The Nisbet Grammer is the largest steel steamer to have foundered in Lake Ontario. She sank enroute from Port Colburne to Montreal on May 31, 1926 after colliding with the steamship Dalwarnic in a dense fog.
Shipwreck explorers Jim Kennard and Dan Scoville began their initial search for the vessel in September 2008.
What was thought to be an easy shipwreck to find turned out to be more of a challenge than they expected, Kennard said. Their search did, however, lead to several new discoveries in this area of the lake.
Kennard said they found the wreck of the Nesbit Grammer in late August 2014 in more than 500 feet of water about 8 miles from the shore of Somerset, N.Y., but he was unable to share the information at that time.
The Nisbet Grammer, named for one of its Buffalo-based owners, was launched from a shipyard in England in 1926. It was known as a “canaller,” a type of steamship used to transport grain, coal and other products through Ontario’s Welland Canal to ports on lakes Erie and Ontario.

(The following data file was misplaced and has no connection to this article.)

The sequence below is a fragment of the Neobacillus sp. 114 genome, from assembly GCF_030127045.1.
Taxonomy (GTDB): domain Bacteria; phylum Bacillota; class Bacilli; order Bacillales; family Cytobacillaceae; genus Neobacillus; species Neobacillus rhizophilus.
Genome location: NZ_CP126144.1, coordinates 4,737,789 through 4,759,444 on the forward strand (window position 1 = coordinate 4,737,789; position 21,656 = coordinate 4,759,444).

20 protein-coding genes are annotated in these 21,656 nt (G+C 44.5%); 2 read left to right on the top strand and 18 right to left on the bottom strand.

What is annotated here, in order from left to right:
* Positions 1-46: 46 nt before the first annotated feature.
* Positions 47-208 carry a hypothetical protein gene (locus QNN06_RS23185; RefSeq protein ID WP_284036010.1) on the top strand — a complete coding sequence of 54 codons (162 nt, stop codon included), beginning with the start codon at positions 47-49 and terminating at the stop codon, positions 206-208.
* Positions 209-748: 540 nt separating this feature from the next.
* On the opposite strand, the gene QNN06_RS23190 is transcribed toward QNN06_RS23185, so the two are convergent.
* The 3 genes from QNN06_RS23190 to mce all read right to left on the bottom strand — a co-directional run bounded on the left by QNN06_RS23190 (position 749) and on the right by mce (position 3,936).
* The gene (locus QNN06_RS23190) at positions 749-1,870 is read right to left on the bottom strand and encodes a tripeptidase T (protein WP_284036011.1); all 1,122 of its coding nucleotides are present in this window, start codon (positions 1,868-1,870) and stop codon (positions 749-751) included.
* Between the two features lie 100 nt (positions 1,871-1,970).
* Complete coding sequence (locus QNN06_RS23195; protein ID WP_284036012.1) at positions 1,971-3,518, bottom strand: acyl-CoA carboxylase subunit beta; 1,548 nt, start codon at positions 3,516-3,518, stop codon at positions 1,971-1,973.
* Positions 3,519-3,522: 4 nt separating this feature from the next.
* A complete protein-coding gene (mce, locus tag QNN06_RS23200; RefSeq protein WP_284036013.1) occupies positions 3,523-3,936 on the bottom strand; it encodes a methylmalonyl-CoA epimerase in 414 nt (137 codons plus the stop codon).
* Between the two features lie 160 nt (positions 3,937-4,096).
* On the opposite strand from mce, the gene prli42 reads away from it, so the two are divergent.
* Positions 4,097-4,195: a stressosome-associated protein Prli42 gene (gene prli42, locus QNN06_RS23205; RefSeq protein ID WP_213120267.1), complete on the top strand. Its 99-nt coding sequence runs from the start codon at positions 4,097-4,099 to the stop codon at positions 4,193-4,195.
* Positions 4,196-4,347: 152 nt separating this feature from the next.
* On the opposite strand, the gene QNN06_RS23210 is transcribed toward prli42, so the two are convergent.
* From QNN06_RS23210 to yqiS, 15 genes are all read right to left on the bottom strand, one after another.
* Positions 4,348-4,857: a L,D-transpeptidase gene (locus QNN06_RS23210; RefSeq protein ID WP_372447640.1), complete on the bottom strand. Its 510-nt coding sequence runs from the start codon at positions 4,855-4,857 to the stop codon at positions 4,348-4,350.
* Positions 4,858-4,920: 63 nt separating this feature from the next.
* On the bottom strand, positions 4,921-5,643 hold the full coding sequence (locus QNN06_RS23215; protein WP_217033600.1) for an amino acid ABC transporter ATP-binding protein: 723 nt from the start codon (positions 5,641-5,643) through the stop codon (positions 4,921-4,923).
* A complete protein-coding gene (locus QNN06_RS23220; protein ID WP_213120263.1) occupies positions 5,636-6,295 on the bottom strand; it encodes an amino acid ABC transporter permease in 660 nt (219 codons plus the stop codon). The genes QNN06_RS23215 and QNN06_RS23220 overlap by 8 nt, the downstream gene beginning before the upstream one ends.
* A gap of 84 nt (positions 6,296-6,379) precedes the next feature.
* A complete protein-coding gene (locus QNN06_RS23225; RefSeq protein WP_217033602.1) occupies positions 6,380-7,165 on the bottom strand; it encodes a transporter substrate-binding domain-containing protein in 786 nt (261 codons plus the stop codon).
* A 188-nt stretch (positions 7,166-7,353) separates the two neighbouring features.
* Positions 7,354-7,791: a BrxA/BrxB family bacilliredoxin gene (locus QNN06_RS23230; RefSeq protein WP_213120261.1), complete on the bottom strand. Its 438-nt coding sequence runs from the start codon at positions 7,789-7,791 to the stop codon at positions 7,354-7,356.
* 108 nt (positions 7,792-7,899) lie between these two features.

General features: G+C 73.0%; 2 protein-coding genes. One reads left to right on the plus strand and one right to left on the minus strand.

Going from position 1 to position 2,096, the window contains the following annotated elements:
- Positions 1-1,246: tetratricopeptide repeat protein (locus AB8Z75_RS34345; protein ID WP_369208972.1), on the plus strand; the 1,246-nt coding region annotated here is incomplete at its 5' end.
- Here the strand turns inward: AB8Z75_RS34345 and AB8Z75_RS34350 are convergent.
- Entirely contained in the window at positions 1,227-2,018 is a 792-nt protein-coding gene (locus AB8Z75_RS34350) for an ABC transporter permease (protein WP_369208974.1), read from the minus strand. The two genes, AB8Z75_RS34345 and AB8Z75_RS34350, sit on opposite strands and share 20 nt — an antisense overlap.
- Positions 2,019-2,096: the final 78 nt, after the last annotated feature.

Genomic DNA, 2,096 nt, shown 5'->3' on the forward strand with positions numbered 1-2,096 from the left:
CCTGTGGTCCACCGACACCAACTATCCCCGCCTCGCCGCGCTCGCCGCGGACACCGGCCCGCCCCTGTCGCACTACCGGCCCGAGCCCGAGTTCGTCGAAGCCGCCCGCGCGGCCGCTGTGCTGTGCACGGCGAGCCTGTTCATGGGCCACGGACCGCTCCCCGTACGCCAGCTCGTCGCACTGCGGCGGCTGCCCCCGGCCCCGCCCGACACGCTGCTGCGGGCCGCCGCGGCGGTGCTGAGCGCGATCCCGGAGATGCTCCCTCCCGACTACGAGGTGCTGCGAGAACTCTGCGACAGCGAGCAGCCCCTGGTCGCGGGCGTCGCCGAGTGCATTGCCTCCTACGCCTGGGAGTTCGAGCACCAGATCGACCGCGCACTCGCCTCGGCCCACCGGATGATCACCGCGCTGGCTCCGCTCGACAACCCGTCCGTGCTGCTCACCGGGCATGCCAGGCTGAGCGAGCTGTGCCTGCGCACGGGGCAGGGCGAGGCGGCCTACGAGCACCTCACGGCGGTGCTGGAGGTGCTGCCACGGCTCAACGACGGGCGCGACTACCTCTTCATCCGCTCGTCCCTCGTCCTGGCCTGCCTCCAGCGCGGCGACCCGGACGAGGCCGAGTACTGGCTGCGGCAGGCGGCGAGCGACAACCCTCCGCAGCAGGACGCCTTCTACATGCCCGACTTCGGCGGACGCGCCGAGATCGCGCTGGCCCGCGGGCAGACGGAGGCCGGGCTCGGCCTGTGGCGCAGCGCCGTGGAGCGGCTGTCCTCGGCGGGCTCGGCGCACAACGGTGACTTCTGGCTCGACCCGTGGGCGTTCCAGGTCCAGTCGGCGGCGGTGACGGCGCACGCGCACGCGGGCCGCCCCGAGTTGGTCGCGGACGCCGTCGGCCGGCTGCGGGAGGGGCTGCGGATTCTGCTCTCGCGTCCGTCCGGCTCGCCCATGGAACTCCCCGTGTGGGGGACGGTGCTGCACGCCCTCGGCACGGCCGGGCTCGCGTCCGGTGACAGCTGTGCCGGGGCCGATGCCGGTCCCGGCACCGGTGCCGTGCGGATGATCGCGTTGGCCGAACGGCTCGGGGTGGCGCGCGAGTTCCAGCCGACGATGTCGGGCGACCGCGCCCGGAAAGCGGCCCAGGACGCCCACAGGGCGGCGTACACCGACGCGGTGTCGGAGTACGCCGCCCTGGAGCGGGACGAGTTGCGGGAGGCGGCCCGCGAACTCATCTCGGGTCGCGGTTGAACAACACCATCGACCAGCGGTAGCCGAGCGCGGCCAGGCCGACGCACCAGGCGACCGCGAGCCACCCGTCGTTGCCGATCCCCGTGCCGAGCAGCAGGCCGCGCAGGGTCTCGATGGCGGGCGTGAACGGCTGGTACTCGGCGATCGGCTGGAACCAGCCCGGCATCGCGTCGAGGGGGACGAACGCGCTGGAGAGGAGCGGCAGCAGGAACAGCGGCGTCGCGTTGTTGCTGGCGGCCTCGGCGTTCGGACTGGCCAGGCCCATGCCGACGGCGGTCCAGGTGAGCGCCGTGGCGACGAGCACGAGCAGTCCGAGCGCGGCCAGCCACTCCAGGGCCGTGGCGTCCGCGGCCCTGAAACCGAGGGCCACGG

Once the Nisbet Grammer was located the underwater remote-operated vehicle (ROV) was deployed to video the shipwreck. Over 900 feet of fibre optic tether were used to reach this shipwreck.
There were very strong lake currents on the day the team surveyed the steamship with the remotely operated vehicle. It was literally a tug of war as Scoville fought the effect of the lake currents on the long tether to eventually inch the ROV to the hull of the Nisbet Grammer.
Arriving at the base of the port bow of the large steamer’s hull it appeared as a great wall just waiting to be conquered. The ROV ascended over 40 feet to the bow rail of the Grammer.